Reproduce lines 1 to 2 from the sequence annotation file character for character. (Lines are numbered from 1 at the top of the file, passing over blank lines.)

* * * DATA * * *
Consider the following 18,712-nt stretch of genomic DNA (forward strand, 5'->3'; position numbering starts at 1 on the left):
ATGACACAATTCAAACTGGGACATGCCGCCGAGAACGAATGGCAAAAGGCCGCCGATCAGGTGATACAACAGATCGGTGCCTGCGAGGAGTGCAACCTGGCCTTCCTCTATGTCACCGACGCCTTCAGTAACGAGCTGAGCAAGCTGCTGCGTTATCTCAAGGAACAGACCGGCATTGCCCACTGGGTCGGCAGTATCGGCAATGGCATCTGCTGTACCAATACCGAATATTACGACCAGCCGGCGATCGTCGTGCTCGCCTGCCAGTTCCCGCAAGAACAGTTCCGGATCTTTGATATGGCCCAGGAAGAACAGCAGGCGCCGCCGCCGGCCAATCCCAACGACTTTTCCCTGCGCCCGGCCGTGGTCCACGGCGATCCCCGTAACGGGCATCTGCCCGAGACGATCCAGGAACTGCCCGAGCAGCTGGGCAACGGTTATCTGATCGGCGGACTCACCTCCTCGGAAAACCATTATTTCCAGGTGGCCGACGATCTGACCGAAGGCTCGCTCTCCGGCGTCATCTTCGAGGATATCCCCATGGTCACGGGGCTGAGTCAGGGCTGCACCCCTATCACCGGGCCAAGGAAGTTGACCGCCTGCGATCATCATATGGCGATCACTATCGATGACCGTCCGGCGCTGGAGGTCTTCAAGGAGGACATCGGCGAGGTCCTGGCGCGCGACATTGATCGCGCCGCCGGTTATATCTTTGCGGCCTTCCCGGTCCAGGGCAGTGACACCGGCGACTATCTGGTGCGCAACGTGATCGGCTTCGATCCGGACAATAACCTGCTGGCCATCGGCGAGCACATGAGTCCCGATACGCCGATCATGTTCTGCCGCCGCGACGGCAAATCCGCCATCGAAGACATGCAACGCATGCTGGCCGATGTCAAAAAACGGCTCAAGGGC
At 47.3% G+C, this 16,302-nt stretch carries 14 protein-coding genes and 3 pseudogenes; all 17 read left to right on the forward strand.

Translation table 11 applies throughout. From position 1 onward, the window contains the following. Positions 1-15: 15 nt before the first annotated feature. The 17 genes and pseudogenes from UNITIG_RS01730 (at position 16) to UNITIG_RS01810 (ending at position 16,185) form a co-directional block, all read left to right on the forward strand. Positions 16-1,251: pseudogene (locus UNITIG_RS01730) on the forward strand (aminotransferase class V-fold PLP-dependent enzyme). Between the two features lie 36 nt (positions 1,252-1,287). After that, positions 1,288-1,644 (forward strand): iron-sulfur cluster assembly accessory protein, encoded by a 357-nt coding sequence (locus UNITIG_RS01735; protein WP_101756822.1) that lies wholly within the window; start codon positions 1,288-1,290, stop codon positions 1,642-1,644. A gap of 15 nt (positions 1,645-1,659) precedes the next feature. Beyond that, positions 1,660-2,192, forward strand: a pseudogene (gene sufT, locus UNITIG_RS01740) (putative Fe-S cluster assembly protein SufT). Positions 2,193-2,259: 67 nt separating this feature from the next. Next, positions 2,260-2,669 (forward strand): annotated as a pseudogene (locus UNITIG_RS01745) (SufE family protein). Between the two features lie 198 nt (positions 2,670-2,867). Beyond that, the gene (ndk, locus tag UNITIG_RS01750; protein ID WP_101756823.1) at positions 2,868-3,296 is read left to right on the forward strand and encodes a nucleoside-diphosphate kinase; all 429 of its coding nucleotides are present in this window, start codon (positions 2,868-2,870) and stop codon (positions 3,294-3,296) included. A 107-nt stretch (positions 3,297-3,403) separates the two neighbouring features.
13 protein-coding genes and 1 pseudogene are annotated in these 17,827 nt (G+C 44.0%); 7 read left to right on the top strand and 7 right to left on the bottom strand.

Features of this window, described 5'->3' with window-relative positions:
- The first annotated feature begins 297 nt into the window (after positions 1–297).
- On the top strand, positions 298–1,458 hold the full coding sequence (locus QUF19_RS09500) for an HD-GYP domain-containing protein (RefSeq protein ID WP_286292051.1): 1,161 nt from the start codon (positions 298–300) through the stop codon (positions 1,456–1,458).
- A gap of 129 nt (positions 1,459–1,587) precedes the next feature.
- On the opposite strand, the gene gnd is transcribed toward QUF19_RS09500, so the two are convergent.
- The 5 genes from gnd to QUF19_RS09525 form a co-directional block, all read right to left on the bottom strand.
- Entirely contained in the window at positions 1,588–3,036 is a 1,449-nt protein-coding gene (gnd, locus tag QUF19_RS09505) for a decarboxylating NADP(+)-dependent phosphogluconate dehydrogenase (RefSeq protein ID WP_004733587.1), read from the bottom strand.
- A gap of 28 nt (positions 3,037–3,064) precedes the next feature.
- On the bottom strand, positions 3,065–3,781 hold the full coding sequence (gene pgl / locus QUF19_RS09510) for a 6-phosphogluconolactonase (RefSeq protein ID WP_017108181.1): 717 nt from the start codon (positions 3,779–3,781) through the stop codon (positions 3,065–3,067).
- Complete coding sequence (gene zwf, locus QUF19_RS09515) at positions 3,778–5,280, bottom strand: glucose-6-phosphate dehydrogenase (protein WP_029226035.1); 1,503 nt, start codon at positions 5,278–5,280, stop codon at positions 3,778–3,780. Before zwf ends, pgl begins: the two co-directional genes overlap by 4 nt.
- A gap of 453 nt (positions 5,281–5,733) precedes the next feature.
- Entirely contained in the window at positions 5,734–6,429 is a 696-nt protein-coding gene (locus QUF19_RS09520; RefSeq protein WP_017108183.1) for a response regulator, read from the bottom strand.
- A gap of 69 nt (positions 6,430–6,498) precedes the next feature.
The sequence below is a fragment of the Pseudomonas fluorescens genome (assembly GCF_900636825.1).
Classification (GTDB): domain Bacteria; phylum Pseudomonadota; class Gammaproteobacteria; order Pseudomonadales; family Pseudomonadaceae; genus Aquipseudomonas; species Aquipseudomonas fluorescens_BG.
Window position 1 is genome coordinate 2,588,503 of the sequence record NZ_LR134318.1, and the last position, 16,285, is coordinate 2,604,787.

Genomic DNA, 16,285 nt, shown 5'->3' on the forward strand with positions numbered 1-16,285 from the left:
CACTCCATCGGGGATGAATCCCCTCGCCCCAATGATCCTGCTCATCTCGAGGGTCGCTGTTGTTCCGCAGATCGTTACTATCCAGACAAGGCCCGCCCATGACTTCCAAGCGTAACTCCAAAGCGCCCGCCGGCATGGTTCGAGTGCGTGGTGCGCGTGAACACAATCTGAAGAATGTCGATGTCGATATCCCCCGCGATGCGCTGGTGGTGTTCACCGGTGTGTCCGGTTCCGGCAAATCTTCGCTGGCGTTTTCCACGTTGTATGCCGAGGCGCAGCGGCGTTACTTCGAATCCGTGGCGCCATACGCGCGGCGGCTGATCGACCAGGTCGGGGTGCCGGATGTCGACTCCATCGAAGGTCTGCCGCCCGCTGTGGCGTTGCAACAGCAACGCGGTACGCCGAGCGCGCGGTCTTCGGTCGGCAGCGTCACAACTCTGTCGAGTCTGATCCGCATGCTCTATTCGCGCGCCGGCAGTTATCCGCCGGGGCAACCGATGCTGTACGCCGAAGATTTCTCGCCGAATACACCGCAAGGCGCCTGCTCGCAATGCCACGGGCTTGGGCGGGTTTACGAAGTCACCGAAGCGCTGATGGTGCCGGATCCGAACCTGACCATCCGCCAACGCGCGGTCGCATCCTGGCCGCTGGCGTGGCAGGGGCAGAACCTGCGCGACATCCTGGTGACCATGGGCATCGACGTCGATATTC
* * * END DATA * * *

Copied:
Consider the following 18,712-nt stretch of genomic DNA (forward strand, 5'->3'; position numbering starts at 1 on the left):
ATGACACAATTCAAACTGGGACATGCCGCCGAGAACGAATGGCAAAAGGCCGCCGATCAGGTGATACAACAGATCGGTGCCTGCGAGGAGTGCAACCTGGCCTTCCTCTATGTCACCGACGCCTTCAGTAACGAGCTGAGCAAGCTGCTGCGTTATCTCAAGGAACAGACCGGCATTGCCCACTGGGTCGGCAGTATCGGCAATGGCATCTGCTGTACCAATACCGAATATTACGACCAGCCGGCGATCGTCGTGCTCGCCTGCCAGTTCCCGCAAGAACAGTTCCGGATCTTTGATATGGCCCAGGAAGAACAGCAGGCGCCGCCGCCGGCCAATCCCAACGACTTTTCCCTGCGCCCGGCCGTGGTCCACGGCGATCCCCGTAACGGGCATCTGCCCGAGACGATCCAGGAACTGCCCGAGCAGCTGGGCAACGGTTATCTGATCGGCGGACTCACCTCCTCGGAAAACCATTATTTCCAGGTGGCCGACGATCTGACCGAAGGCTCGCTCTCCGGCGTCATCTTCGAGGATATCCCCATGGTCACGGGGCTGAGTCAGGGCTGCACCCCTATCACCGGGCCAAGGAAGTTGACCGCCTGCGATCATCATATGGCGATCACTATCGATGACCGTCCGGCGCTGGAGGTCTTCAAGGAGGACATCGGCGAGGTCCTGGCGCGCGACATTGATCGCGCCGCCGGTTATATCTTTGCGGCCTTCCCGGTCCAGGGCAGTGACACCGGCGACTATCTGGTGCGCAACGTGATCGGCTTCGATCCGGACAATAACCTGCTGGCCATCGGCGAGCACATGAGTCCCGATACGCCGATCATGTTCTGCCGCCGCGACGGCAAATCCGCCATCGAAGACATGCAACGCATGCTGGCCGATGTCAAAAAACGGCTCAAGGGC